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interior insulation for concrete block: which way is best?

Ricardo Obsolete's picture

There has been a lot of discussion about insulating block walls in the past, but it seems that most has focused on exterior insulation...

I have clients who have two older commercial block buildings. Both were gutted.  They had one finished out and the guys did metal studs with fiberglass batts, vapor barrier and then drywall.  They now have had problems with moisture-  literally running out under the baseboards. It has been a really hot and humid summer, and I think there are some exterior cracks that are letting hot wet air in behind the barrier...

Anyway, I'm slated to do the interior of the other one. We are in the midwest, so we get 100º summers and -20º winters. They don't want to do stucco on the outside, so I'm trying to decide the best course for insulating the interior. I've seen it done a lot of different ways- any thoughts on the best, most efficient systems would be much appreciated....

Well, if the block wall seems (post #205034, reply #1 of 6)

Well, if the block wall seems to have lots of cracks that let air through it would seem that, aside from caulking them, the best approach would be to line the inside with house wrap.  One way or another you need to keep the air out.

But it may be that the failures of the first building are simply due to inattention to detail in air sealing, or, perhaps, rain working through a poorly-painted wall.

Of all the preposterous assumptions of humanity over humanity, nothing exceeds most of the criticisms made on the habits of the poor by the well-housed, well-warmed, and well-fed.  --Herman Melville

You are right about that, (post #205034, reply #2 of 6)

You are right about that, Dan.  We are going over it inside and out, grinding out cracks and re-grouting, calulking and the whole thing will be repainted on the outside- and it's getting a new roof.  I'm pretty confident we can get it tight.  After that, though, I wonder about going rigid foam and furring, full stud wall with batts, furring with spray foam, etc. I guess there is more than one "right" way,  but I'm guessing some may be better than others.

heating or cooling climate? (post #205034, reply #3 of 6)

If you are in a primary cooling climate moistur will migrate to the cold sid of the wall. What ahppened with the first job where foam board,f'/g insulation and metal stud were used  was not the cause of the condensation. The interio vb  was. It trapped the moisture in the wall and it codensed on the back side of the poly and the metal studs.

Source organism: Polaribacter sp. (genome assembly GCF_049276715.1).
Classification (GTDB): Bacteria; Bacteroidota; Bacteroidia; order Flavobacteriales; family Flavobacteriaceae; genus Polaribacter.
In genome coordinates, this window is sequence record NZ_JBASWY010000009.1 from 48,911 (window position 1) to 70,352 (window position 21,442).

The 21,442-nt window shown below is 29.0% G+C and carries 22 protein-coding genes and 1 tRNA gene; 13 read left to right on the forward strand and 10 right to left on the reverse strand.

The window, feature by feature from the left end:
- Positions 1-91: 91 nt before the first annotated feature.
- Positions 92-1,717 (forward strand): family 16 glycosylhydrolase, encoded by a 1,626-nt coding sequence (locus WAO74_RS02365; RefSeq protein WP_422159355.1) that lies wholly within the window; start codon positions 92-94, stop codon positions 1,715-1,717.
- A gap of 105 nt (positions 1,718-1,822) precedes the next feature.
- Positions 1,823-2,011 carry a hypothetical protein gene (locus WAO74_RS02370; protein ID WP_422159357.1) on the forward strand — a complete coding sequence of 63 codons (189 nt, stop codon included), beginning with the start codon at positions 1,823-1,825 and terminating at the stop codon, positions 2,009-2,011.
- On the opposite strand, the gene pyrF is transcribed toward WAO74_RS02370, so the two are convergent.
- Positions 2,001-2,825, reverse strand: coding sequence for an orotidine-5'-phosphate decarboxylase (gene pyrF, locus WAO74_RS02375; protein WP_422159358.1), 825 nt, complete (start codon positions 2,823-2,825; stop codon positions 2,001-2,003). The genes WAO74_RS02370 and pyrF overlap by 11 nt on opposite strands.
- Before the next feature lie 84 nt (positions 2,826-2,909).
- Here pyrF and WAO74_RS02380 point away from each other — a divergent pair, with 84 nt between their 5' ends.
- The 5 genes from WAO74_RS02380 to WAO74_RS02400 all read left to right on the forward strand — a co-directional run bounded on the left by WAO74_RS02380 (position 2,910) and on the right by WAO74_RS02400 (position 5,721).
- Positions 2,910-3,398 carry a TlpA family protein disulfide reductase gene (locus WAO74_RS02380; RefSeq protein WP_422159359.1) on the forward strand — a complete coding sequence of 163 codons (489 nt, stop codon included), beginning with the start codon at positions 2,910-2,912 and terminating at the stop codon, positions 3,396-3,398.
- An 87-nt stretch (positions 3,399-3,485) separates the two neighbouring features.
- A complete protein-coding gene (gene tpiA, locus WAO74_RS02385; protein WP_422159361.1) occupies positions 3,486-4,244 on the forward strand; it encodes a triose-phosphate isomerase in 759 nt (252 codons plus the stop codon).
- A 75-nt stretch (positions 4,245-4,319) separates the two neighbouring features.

Eliminate the interior vp and let the wall dry to the inside conditioned space.

While it could be condensation............ (post #205034, reply #4 of 6)

I'm make very sure it wasn't rain or drain water coming in from the outside b/4 I buttoned up the interior.

Condensation in volume might run out from under baseboard, but that would be some serious volume.

Is this occuring on the "weather" walls or all exterior walls?

A Great Place for Information, Comraderie, and a Sucker Punch.

Remodeling Contractor just outside the Glass City.


It's happening on 2 exterior (post #205034, reply #5 of 6)

It's happening on 2 exterior walls- the building has a new roof and it looks tight.  The building does have cracks, as I said before, and needs paint. The water on the floor was showing up right after the AC was turned on, during a long hot, humid dry spell, which lead me to the condensation theory.

The building I will be working on will have a tighter envelope, with cracks addressed, fresh paint, etc. My question is about the best system to avoid similar issues, and get the best insulation job. I don't think there should be a vapor barrier between the fiberglass batt and the drywall, but I'm debating about doing gluing up 3/4" rigid, then putting up furring strips and filling in between with...?

 Readers should note that (post #205034, reply #6 of 6)

 Readers should note that this summer has been unusually hot and humid in the Upper Midwest, probably like the 95th percentile in that regard.  Not sure exactly where in the Midwest this is, but generally the bigger problem is winter heating, as temps can sit near zero F for days on end.  It's not a "cooling climate", generally speaking -- usually just a few days when the AC is seriously needed.

Of all the preposterous assumptions of humanity over humanity, nothing exceeds most of the criticisms made on the habits of the poor by the well-housed, well-warmed, and well-fed.  --Herman Melville